The Hairy Nightshade (Solanum sarrachoides ) is an introduced species from South America which is uncommon to rare in North Carolina. It is listed as occurring in only five North Carolina counties. With this plant, scarcity is a good thing. Like many of its nightshade relatives (family Solanaceae), Hairy Nightshade is a serious agricultural pest of potato fields and is poisonous to livestock across its range. It was identified as the cause of death to a small group of Black and White Ruffed Lemurs at a zoo in California. Three of these lemurs were released into a brand new outdoor natural enclosure, that unfortunately also contained a group of Hairy Nightshade plants. Twelve days later, one lemur was dead and the others in critical condition. Eventually a second lemur died, but the third finally recovered.
Hairy Nightshades are summer annuals found in open areas, gardens, agricultural fields, and disturbed places. They are large, densely pubescent plants covered with sticky, glandular hairs and small, white flowers. The plant in the photographs below was found in a rural Wake County garden (bringing the county total to six). In the following photo, an eight foot metal tape is stretched across the plant. It measures eight feet in length, five feet in width, and 2 feet high – a huge plant.
The leaves and stems are soft and clammy to the touch. The leaves are ovate to nearly triangular in shape with small lobed margins. It is impossible to touch or handle the plant without getting a sticky residue on the hands.
The flowers are fairly typical for nightshades with 5 white petals that are fused at the base. A column of 5 stamens rise out of a green area at the base of the petals; the green style can be seen slightly protruding from the stamens.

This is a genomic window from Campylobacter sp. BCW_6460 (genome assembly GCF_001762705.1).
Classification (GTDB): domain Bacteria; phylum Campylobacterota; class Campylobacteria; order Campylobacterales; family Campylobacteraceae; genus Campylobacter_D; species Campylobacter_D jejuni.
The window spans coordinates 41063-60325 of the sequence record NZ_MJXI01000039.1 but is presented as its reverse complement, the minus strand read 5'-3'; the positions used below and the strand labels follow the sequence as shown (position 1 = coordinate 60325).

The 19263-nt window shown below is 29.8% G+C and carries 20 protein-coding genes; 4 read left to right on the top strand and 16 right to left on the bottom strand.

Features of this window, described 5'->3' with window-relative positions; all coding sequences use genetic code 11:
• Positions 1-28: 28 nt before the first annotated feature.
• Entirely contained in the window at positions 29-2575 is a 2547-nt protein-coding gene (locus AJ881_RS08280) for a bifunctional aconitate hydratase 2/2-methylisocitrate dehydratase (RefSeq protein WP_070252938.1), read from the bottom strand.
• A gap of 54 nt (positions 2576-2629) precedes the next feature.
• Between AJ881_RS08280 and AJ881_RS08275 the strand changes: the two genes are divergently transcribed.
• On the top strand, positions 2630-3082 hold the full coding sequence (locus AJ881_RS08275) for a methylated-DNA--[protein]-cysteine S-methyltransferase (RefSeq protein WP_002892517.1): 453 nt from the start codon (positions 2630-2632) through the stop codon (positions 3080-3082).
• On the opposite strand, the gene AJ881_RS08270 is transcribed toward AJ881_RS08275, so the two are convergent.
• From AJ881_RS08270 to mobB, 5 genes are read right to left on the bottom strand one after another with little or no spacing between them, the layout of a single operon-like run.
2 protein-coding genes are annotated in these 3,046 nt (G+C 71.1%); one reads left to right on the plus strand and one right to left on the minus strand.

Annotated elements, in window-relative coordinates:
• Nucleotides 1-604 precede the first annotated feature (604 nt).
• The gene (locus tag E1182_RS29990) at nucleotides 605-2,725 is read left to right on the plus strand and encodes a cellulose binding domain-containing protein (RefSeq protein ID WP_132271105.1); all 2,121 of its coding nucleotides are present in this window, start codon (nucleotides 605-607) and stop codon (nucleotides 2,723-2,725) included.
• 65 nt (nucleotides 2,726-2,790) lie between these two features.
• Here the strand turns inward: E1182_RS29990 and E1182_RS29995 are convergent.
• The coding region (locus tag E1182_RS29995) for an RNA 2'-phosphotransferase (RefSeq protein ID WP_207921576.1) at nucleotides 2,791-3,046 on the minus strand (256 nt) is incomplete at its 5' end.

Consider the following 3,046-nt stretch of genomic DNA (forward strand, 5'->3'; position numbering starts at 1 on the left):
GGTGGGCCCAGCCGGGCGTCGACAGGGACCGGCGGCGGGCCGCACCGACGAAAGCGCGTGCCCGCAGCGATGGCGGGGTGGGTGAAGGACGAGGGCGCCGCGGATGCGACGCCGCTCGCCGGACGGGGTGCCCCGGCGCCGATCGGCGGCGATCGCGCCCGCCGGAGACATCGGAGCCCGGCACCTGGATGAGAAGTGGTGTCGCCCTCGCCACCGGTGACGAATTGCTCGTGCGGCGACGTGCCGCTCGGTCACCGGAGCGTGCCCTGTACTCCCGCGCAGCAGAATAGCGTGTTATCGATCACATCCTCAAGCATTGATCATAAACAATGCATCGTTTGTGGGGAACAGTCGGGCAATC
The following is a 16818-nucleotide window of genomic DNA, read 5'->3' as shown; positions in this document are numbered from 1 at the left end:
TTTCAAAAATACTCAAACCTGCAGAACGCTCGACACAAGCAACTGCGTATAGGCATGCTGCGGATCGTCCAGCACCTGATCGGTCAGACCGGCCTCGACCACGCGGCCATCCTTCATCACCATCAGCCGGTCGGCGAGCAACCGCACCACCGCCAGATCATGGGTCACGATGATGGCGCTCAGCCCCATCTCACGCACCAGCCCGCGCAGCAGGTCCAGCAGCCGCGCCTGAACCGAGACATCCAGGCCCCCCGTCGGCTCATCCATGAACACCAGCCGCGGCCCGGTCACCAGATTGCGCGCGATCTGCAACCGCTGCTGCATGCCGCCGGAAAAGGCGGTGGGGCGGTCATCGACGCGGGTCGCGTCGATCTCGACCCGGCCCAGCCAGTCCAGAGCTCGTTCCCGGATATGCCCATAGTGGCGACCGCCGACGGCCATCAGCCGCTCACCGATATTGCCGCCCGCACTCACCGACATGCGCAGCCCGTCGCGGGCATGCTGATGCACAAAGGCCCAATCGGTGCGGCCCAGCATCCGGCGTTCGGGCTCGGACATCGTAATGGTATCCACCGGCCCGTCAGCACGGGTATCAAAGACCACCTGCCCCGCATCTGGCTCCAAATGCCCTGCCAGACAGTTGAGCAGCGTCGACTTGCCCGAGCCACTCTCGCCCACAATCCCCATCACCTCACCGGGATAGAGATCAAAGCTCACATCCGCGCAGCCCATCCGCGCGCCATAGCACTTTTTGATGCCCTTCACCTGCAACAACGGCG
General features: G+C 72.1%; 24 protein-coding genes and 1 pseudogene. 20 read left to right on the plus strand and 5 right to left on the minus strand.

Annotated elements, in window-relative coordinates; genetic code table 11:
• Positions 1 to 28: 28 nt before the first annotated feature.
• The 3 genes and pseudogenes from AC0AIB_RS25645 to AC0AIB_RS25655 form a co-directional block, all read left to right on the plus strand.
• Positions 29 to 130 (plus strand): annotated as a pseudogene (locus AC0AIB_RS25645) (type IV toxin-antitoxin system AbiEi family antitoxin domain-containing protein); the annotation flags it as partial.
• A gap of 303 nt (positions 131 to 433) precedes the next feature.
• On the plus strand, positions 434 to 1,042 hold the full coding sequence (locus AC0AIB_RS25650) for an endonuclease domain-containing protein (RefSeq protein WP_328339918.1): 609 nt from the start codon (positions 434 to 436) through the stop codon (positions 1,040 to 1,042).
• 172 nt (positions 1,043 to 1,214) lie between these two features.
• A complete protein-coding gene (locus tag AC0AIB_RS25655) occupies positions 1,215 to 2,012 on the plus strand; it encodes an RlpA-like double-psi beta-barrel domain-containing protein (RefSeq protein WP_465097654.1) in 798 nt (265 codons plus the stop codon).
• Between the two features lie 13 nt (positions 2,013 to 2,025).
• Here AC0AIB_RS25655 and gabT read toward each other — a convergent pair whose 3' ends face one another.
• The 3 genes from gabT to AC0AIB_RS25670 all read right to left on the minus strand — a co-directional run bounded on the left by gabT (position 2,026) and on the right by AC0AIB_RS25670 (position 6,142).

The fruit is a rounded berry that usually remains green even when mature.
Dense glandular hairs are the most notable characteristic of Hairy Nightshades. Another common name for the plant is Viscid Nightshade. The glands appear to be stipitate glands, simply meaning that the glands occur at the end of stalks. The following photos are closer views of the glandular hairs. Note in the final two photos the globes of fluid visible at the ends of the stalks. It is believed that these glands evolved as a means of transporting toxic wastes out of the plant body, where they serve as an early line of defense against insect or mammalian predators.
Our commonest North Carolina nightshade is the ubiquitous Horse Nettle (Solanum carolinense), found in large numbers everywhere in North Carolina.
As the name implies, Horse Nettle has arrays of sharp, tough spines on the stems and middle leaf ridges.
The flowers are larger than most nightshades and color can range from white to a light or deep violet. The berries turn bright yellow in the fall and winter, and stand out against the bare winter landscape.
The basis for the toxicity of these two plants and other nightshades is a glycoalkaloid called solanine, which is found throughout the plant and berries. Toxicity varies tremendously depending on many factors, especially environmental and genetic. All are potentially dangerous when ingested. In general, the berries are more toxic when they are young and the foliage is more toxic when it is mature. The lemurs mentioned earlier in the article are vegetarians, but primarily fruit eaters. So it is likely that they ingested berries rather than leaves.